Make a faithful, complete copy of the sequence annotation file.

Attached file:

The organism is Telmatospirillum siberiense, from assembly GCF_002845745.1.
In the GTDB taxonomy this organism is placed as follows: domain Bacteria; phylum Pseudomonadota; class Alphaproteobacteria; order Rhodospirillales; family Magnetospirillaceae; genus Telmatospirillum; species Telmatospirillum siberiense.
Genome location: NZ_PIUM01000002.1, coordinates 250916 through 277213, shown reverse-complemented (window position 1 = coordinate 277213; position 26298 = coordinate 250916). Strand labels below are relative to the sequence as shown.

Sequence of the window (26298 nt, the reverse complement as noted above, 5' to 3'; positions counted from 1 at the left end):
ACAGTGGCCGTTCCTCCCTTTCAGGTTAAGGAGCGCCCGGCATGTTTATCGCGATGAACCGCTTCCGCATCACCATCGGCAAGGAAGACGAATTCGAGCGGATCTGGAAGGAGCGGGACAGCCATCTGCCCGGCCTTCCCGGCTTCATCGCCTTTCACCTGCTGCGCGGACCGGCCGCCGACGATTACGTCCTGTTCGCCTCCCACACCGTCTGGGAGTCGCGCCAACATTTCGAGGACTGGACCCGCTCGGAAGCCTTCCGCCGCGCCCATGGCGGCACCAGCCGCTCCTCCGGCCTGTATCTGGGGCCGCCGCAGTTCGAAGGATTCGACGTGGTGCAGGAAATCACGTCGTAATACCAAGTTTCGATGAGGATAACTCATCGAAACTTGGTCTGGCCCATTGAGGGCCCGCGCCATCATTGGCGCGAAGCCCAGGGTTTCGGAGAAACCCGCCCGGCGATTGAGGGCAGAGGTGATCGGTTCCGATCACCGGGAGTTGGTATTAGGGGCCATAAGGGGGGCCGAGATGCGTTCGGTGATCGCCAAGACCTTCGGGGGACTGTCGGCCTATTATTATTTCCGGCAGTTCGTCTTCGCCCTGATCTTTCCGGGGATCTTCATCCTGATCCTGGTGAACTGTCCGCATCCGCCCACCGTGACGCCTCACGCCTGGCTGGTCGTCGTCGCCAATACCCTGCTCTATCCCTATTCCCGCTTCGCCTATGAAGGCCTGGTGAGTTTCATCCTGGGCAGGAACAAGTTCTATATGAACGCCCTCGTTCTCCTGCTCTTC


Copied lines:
The organism is Telmatospirillum siberiense, from assembly GCF_002845745.1.
In the GTDB taxonomy this organism is placed as follows: domain Bacteria; phylum Pseudomonadota; class Alphaproteobacteria; order Rhodospirillales; family Magnetospirillaceae; genus Telmatospirillum; species Telmatospirillum siberiense.
Genome location: NZ_PIUM01000002.1, coordinates 250916 through 277213, shown reverse-complemented (window position 1 = coordinate 277213; position 26298 = coordinate 250916). Strand labels below are relative to the sequence as shown.

Sequence of the window (26298 nt, the reverse complement as noted above, 5' to 3'; positions counted from 1 at the left end):
ACAGTGGCCGTTCCTCCCTTTCAGGTTAAGGAGCGCCCGGCATGTTTATCGCGATGAACCGCTTCCGCATCACCATCGGCAAGGAAGACGAATTCGAGCGGATCTGGAAGGAGCGGGACAGCCATCTGCCCGGCCTTCCCGGCTTCATCGCCTTTCACCTGCTGCGCGGACCGGCCGCCGACGATTACGTCCTGTTCGCCTCCCACACCGTCTGGGAGTCGCGCCAACATTTCGAGGACTGGACCCGCTCGGAAGCCTTCCGCCGCGCCCATGGCGGCACCAGCCGCTCCTCCGGCCTGTATCTGGGGCCGCCGCAGTTCGAAGGATTCGACGTGGTGCAGGAAATCACGTCGTAATACCAAGTTTCGATGAGGATAACTCATCGAAACTTGGTCTGGCCCATTGAGGGCCCGCGCCATCATTGGCGCGAAGCCCAGGGTTTCGGAGAAACCCGCCCGGCGATTGAGGGCAGAGGTGATCGGTTCCGATCACCGGGAGTTGGTATTAGGGGCCATAAGGGGGGCCGAGATGCGTTCGGTGATCGCCAAGACCTTCGGGGGACTGTCGGCCTATTATTATTTCCGGCAGTTCGTCTTCGCCCTGATCTTTCCGGGGATCTTCATCCTGATCCTGGTGAACTGTCCGCATCCGCCCACCGTGACGCCTCACGCCTGGCTGGTCGTCGTCGCCAATACCCTGCTCTATCCCTATTCCCGCTTCGCCTATGAAGGCCTGGTGAGTTTCATCCTGGGCAGGAACAAGTTCTATATGAACGCCCTCGTTCTCCTGCTCTTC